It appears Apple’s iPod touch-based point-of-sale system is drawing interest from retailers looking to use the current proprietary hardware and software for selling more than Macs and iPhones. The Cupertino, Calif. company is considering commercializing the system following massive interest.
“Since the debut of the iPod POS, inquiries have been coming from all directions, including from end-user small businesses, larger chains and system integrators,” according to ifoAppleStore. The iPod maker has instructed Apple Store salespeople to collect contact information from people expressing interest “apparently to create a database of potential customers,” the report said.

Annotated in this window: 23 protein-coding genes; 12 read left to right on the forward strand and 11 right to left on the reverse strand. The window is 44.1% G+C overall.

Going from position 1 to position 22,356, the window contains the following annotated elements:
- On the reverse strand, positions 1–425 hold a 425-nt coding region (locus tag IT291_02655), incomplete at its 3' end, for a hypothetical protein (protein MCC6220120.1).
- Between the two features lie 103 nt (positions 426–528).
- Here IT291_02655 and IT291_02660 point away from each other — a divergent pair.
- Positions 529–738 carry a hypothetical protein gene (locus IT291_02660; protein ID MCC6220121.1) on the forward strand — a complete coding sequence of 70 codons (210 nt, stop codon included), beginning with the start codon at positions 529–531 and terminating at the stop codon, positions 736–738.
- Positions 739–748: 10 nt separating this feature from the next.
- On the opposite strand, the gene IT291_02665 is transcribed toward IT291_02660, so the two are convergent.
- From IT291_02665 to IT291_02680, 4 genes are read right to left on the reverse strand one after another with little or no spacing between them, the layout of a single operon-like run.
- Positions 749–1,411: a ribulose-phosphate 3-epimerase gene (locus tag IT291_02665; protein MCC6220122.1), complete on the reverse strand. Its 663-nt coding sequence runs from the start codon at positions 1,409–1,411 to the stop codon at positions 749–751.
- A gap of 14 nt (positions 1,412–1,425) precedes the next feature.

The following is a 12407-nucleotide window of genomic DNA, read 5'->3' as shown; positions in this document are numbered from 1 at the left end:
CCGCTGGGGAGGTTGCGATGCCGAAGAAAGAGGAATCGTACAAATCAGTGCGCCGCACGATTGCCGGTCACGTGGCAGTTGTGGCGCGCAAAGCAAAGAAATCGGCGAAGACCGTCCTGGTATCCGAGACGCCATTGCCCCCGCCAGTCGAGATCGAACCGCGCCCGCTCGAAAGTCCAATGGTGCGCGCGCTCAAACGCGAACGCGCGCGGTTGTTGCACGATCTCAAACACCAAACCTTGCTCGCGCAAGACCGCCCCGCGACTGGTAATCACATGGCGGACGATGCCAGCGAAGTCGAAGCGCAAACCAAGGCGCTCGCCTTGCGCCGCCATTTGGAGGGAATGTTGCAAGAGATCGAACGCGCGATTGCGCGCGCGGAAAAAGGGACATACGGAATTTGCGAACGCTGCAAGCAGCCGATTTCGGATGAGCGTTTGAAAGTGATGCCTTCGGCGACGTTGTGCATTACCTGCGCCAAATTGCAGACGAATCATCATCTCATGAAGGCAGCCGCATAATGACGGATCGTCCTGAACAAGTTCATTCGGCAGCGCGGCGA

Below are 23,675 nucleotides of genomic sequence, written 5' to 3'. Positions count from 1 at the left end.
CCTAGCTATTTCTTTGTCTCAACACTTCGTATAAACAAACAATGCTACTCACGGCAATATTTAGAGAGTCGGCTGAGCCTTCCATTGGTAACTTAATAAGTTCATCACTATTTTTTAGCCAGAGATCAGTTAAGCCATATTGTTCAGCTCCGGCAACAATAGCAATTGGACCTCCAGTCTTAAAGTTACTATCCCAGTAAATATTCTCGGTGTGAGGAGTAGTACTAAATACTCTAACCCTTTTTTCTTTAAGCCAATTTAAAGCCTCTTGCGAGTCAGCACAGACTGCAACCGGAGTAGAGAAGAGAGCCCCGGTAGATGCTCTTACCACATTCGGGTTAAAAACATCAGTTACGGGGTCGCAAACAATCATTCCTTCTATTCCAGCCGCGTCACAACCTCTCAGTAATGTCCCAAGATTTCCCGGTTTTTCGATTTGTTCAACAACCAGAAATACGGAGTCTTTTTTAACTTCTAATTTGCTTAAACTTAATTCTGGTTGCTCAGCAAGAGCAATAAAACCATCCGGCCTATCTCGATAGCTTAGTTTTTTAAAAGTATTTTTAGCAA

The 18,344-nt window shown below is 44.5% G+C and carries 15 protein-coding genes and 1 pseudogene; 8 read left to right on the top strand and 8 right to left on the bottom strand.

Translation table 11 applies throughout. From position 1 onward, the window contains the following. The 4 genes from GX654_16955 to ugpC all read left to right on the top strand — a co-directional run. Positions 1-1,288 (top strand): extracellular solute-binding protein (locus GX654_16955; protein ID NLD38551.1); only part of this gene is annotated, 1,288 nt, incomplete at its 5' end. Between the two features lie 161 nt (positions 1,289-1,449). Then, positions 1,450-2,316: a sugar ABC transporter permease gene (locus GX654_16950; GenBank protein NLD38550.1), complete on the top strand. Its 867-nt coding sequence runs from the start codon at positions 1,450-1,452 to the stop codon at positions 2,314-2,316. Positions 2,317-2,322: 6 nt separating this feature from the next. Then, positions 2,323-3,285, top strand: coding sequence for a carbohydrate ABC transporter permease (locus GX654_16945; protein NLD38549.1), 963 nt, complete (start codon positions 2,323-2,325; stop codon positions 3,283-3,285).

In November, Apple reportedly began introducing its EasyPay checkout system to help floor and stockroom employees at various Apple Store retail locations. The system is built around an iPod touch enhanced with a barcode scanner and magnetic stripe reader. The goal is to improve service and customer contact. The system’s customized software allows any employee to exchange an iPhone or iPod while on the floor, rather than sending customers to a Genius Bar support area, for example. The system could also handle customer transactions, including enabling customers to sign for credit card purchases using the iPod’s screen.
Earlier this year, Apple decided to ditch the previous Windows CE-based EasyPay system in its stores after reports the portable computers were slow and crashed.